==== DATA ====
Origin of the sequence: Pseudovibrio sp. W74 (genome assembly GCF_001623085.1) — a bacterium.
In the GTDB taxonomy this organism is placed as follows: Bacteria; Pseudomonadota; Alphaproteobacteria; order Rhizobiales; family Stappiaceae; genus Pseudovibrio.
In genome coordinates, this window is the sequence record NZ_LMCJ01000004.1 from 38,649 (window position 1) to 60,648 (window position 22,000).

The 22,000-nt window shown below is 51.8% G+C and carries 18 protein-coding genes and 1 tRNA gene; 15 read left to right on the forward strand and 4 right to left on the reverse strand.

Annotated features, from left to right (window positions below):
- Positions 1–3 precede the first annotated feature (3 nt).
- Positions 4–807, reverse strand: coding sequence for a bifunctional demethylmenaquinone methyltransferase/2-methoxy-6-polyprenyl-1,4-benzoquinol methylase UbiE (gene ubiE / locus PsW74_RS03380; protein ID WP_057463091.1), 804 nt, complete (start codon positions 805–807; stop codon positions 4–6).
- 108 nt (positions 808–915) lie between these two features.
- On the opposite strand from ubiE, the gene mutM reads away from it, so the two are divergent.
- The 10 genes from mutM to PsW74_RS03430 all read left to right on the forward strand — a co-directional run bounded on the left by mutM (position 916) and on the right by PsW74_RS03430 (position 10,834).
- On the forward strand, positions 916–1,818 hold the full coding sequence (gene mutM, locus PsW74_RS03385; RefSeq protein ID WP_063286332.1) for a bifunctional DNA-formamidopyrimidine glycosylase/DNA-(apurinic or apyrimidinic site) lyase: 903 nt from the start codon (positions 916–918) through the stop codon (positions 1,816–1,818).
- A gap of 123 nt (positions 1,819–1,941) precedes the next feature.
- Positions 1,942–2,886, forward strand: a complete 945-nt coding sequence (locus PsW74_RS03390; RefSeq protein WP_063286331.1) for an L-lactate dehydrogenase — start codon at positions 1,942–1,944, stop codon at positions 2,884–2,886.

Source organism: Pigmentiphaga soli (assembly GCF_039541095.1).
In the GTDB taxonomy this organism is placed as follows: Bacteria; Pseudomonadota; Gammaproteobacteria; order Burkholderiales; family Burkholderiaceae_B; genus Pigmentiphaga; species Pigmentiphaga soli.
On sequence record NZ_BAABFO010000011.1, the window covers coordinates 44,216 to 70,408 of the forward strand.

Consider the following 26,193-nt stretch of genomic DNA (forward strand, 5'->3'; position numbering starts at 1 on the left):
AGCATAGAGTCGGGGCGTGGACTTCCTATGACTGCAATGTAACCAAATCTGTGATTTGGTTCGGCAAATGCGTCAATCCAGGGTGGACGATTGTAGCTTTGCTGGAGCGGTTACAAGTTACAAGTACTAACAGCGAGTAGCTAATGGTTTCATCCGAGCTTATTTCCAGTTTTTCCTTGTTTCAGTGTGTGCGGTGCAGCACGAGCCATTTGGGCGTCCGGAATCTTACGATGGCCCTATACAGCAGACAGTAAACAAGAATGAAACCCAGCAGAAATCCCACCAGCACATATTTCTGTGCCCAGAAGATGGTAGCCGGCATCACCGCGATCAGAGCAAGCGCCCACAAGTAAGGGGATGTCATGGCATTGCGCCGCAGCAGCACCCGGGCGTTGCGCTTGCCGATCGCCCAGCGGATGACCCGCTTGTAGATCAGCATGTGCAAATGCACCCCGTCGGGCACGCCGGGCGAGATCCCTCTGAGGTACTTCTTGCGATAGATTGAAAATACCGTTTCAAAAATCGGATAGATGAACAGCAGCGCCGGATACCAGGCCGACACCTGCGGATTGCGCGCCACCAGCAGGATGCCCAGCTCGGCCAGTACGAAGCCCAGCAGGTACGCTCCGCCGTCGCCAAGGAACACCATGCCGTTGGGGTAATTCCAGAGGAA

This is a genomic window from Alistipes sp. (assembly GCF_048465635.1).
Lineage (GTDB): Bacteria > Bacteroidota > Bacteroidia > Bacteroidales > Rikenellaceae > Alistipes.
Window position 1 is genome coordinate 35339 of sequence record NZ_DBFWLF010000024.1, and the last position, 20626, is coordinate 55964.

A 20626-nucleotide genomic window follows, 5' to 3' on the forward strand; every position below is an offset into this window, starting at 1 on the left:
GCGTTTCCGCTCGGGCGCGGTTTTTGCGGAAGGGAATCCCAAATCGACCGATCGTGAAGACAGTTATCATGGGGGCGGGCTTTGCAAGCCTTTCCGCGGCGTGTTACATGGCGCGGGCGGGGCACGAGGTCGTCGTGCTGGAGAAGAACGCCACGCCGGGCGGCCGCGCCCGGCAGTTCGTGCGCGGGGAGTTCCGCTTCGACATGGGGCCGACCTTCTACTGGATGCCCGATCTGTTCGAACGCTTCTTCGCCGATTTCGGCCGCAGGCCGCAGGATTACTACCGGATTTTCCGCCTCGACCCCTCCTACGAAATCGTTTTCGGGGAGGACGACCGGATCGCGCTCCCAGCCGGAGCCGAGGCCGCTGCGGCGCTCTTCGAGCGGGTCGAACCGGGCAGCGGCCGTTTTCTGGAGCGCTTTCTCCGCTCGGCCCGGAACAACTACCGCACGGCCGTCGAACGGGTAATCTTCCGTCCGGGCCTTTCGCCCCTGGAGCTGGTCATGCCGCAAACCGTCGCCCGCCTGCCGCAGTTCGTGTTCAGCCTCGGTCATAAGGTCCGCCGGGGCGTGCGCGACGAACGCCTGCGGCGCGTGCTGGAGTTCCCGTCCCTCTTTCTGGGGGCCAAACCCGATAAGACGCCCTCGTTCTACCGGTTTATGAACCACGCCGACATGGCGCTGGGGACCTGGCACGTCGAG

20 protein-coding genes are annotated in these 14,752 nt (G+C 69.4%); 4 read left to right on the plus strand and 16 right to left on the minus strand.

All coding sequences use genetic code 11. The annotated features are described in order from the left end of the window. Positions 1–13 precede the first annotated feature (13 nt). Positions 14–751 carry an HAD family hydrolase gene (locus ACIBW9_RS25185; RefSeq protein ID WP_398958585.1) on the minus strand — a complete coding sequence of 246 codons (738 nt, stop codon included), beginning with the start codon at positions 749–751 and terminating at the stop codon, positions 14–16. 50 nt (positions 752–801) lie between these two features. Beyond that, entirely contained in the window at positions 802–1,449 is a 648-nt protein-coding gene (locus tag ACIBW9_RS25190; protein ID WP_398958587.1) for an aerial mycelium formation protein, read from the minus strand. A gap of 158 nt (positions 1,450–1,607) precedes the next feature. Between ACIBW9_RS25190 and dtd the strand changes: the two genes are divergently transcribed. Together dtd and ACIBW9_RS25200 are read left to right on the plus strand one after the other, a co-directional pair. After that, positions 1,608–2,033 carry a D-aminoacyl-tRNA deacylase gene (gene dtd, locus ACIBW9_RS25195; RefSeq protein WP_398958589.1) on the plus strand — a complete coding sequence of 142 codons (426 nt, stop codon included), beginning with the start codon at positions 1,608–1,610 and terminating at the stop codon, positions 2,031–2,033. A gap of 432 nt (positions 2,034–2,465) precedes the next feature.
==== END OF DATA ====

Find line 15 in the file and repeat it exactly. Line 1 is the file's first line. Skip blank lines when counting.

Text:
In the GTDB taxonomy this organism is placed as follows: Bacteria; Pseudomonadota; Gammaproteobacteria; order Burkholderiales; family Burkholderiaceae_B; genus Pigmentiphaga; species Pigmentiphaga soli.